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Yup, Still a Roe v. Wade Country

Gallup has released a useful new report on abortion and public opinion. As the report notes, Americans are overwhelmingly opposed to the Supreme Court overturning Roe v. Wade. On the other hand, the public does not favor unrestricted access to abortion, though different questions return different answers on the level of restrictiveness the public actually favors (see my earlier analysis of abortion and public opinion).

The sensitivity of public opinion on abortion rights to quesetion wording suggests that the politics of the issue are particularly sensitive to how it is framed in political debate. As Alan Abramowitz observes:

I think that these results [from the Gallup poll], and similar results from other polls, help to explain how Republicans have been able to use the abortion issue to their advantage in recent elections by downplaying the idea of overturning Roe v. Wade while emphasizing support for restrictions on abortion such as the ban on "partial birth" abortions, parental consent, waiting periods, etc. Liberals are now associated with the idea of "abortion on demand" which is opposed by a majority of the public. As long as there doesn't seem to be any immediate danger that Roe will be overturned, liberals are likely to remain on the defensive on the issue of abortion.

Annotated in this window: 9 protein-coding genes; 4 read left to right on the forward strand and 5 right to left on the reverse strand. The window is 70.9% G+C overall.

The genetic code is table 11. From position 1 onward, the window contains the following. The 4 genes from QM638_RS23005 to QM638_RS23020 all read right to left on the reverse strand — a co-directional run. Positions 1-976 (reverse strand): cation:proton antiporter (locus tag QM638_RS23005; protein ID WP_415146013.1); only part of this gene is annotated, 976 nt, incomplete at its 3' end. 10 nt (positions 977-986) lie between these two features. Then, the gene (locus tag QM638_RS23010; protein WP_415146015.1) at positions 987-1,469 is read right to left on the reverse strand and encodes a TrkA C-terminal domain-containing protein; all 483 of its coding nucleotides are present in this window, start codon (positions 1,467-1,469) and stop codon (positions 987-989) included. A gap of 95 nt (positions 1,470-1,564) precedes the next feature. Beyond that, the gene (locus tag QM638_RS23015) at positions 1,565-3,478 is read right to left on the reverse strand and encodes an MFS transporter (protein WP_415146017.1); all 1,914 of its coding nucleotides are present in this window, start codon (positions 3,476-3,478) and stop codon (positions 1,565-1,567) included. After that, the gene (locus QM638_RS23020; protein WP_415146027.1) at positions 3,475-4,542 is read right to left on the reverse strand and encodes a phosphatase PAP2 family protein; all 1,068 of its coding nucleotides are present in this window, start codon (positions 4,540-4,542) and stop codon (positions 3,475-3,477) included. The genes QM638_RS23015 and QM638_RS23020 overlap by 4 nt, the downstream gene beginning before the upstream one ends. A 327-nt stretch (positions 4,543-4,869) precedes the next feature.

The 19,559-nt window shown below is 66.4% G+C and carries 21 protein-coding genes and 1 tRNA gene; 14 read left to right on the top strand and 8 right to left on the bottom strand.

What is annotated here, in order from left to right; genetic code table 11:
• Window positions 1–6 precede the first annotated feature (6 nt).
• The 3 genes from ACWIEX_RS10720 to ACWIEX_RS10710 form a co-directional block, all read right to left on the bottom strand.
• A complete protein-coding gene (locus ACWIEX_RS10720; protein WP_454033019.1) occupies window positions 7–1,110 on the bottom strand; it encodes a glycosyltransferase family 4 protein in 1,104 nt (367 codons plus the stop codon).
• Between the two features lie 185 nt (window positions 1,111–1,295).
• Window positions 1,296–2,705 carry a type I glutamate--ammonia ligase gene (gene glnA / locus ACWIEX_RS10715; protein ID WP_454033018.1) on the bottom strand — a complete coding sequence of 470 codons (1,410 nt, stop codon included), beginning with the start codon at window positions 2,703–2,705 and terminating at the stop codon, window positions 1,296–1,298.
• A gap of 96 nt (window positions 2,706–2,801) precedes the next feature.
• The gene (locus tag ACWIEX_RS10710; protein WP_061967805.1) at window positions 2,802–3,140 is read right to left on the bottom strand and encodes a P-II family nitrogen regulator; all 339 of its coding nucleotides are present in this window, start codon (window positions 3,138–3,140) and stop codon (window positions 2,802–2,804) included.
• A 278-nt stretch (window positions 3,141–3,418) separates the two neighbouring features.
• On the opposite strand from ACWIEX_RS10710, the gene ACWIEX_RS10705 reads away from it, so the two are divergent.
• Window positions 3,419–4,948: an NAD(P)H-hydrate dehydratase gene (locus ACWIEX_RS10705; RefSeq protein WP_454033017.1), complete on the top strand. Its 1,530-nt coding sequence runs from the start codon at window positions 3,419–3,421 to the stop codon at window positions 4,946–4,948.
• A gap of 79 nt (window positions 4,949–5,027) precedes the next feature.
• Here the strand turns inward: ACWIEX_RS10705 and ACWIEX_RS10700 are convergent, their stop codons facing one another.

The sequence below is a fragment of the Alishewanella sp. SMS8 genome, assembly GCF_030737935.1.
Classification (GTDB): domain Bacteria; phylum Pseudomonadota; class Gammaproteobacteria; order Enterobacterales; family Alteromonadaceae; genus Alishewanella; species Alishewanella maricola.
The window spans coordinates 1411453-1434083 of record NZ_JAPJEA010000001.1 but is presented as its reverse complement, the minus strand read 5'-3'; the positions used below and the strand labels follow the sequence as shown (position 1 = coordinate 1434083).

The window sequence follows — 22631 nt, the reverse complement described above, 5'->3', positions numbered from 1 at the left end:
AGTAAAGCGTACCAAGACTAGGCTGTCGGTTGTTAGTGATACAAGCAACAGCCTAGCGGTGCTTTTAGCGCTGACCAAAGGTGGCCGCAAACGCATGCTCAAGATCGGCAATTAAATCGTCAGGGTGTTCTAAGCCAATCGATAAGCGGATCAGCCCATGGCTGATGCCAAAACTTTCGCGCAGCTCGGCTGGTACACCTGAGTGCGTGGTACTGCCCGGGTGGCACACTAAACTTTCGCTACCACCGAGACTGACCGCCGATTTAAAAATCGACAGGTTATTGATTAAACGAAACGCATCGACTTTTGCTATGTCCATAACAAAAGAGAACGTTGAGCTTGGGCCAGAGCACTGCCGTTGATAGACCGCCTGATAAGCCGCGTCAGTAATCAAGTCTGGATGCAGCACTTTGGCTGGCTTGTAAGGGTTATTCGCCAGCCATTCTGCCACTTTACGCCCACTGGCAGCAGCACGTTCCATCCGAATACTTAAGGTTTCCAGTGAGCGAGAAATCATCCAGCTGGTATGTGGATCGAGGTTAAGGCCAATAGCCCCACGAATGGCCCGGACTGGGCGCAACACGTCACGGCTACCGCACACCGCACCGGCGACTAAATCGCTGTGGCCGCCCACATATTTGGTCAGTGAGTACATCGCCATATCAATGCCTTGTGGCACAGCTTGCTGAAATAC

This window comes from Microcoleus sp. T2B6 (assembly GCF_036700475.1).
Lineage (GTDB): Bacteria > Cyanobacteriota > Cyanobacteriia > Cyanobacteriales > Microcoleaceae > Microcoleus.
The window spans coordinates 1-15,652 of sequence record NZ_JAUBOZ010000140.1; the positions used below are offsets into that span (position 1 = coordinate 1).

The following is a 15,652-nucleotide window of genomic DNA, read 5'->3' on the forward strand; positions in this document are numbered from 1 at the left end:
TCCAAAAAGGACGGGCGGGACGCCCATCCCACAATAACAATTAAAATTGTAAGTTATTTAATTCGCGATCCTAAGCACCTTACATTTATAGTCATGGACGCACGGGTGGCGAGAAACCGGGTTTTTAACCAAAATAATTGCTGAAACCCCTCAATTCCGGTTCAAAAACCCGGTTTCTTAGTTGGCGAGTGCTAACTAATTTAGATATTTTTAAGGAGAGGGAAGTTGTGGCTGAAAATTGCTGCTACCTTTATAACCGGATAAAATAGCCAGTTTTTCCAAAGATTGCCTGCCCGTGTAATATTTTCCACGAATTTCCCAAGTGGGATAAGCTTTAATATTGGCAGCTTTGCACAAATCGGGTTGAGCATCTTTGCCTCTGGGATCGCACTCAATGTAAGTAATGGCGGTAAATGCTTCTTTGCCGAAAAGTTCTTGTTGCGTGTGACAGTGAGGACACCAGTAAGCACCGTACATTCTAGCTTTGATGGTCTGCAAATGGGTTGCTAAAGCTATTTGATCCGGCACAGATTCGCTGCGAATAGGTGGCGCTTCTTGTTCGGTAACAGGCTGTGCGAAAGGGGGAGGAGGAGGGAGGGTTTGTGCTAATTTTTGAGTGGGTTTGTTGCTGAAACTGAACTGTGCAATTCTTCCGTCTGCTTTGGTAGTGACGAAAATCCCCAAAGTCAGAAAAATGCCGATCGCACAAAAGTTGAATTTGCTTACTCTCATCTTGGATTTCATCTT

Food for thought....

Comments

Dems won't make any headway on abortion until they admit that (a) at a certain point, it does become immoral by pretty much any reasonable standard and (b) we therefore need to restrict them. The question then becomes how to define those restrictions in a way that preserves a woman's right to choose (within limits) and satisifies the moral reasoning reflected in Gallup. (For example, a national right to first trimester procedures, a national ban on the third, leave the second up to states.) That, coupled with an aggressive abortion-reduction program--meaning education, birth control funding, etc.--could put anti-abortion abolitionists back on the defensive.